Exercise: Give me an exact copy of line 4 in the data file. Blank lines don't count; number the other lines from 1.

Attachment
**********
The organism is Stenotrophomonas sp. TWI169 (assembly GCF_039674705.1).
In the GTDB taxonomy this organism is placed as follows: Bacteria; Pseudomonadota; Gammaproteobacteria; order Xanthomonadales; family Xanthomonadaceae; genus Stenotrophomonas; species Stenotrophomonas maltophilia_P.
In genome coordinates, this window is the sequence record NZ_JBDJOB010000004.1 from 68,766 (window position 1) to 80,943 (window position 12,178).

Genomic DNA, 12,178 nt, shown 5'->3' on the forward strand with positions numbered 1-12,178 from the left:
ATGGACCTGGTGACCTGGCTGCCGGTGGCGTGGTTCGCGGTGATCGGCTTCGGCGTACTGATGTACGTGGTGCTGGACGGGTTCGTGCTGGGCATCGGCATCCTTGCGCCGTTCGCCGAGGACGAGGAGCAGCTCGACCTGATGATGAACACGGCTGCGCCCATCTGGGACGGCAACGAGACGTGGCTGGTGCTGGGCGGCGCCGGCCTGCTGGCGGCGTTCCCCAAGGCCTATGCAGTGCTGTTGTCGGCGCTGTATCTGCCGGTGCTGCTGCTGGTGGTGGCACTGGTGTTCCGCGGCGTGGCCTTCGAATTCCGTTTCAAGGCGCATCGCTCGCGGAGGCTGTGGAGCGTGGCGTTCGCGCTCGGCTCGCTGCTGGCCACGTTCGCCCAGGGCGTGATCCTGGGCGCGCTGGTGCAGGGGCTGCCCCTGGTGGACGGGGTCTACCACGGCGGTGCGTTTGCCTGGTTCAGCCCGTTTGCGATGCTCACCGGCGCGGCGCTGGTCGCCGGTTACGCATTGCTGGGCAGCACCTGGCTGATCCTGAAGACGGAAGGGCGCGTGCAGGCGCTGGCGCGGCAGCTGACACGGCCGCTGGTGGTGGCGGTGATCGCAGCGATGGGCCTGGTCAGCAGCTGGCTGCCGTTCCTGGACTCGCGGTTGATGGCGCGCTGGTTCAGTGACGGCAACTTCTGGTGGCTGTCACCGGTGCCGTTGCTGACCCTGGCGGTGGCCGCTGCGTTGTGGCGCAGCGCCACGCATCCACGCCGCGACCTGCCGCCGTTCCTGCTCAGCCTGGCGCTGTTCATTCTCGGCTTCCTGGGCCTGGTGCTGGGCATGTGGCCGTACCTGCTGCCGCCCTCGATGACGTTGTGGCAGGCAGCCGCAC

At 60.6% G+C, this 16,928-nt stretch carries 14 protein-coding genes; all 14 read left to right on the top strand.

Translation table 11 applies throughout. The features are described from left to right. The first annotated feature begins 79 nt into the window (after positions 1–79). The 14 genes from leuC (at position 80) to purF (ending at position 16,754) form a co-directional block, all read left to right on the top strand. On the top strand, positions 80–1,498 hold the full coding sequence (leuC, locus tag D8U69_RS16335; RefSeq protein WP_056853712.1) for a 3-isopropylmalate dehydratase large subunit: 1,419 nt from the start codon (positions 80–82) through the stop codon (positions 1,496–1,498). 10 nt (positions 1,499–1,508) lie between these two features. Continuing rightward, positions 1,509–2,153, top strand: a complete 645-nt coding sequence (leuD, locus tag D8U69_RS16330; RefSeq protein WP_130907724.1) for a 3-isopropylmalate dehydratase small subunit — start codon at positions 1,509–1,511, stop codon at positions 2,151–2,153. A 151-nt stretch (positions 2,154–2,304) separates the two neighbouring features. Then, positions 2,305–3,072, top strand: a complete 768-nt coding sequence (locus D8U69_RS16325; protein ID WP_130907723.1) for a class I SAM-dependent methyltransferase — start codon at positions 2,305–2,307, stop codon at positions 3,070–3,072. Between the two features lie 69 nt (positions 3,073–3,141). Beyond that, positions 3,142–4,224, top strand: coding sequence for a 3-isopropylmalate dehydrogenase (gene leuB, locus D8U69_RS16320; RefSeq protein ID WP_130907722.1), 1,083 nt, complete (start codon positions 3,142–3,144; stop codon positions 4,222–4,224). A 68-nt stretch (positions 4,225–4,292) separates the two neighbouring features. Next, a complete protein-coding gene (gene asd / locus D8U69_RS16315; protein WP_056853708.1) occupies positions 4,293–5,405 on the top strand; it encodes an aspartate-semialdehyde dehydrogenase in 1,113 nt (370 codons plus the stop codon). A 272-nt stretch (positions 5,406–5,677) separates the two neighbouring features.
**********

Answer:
Genomic DNA, 12,178 nt, shown 5'->3' on the forward strand with positions numbered 1-12,178 from the left: